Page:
AMI-SF, as used in the above-mentioned studies, is strongly criticized.39 Patients could potentially provide answers at T2 and T3 that are correct but regarded as incorrect if not in line with the baseline answer acquired during the period of severe depressive symptoms. As noted by others,2 patients could consistently report incorrect information, resulting in a difficulty obtaining an exact measure of their experiences and memories.A larger number of items target older memories, although ECT-induced amnesia is known to be densest for recent memories.13 Overlearned and often repeated facts are targeted but regarded as unlikely to be affected by ECT.13 The ethical attributes of AMI-SF should be addressed. The events examined are personal and require details of events that severely depressed patients may not engage in.

Limitations

Some limitations should be considered when interpreting these results. The dataset included, unfortunately, a substantial amount of missing data. This issue was corrected in the statistical analysis by substituting the missing variables with the group mean.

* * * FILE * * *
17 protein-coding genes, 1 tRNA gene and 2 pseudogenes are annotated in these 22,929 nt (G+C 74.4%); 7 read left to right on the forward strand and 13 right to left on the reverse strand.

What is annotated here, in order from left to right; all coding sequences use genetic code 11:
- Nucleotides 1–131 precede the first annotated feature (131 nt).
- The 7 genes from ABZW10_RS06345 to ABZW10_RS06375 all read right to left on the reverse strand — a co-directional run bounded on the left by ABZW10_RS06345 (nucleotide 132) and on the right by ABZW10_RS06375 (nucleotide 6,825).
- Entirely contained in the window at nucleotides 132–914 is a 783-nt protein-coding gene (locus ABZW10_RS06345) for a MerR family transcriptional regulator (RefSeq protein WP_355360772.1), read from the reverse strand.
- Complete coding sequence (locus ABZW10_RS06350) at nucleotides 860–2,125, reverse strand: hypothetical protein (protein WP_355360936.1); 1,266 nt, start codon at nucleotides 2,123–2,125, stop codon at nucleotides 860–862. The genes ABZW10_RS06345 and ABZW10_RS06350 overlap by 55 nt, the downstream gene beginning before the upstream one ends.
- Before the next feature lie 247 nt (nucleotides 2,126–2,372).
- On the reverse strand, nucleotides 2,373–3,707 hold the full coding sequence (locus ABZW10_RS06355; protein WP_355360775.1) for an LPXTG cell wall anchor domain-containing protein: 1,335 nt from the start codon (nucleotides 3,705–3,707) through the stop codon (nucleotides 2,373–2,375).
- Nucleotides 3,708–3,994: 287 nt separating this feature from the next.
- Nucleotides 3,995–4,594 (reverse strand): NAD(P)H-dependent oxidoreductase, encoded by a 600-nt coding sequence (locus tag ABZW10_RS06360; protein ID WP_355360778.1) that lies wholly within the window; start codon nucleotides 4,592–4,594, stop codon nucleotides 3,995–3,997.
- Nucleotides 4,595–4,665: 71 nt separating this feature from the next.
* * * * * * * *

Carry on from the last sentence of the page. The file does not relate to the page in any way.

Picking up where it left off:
We cannot dismiss the possibility that the significant between-group difference in WASI scores may have influenced the results on AMI-SF scores. Results were nearly significant for these variables when applying WASI as covariate.

There were indications of learning effects interfering with the results of the first repetition for list A in CVLT-II and REY. Patients did not display as large or significant learning effects as controls.

Since no subjective reports of memory functions were included, it cannot be guaranteed that the neuropsychological tests target all possible memory deficits patients may experience post-ECT.

Sensitivity analyses were conducted to determine if the variety of time intervals between T1 and T2 might have affected the results. Obtained results remain robust for the CVLT-II and REY variables. However, effect of time was no longer significant for the AMI-SF variable, which may be explained by the decrease of the overall sample size.

Clinical Implications

Informing patients about potential adverse effects of ECT is as important as conveying the clinical effect.13 The present results reveal an antidepressant effect of ECT maintained 6 months posttreatment. On the basis of our results, patients can be informed that everyday memory functions are presumed to be unaffected by treatment. The ability to acquire new information and knowledge is not reduced.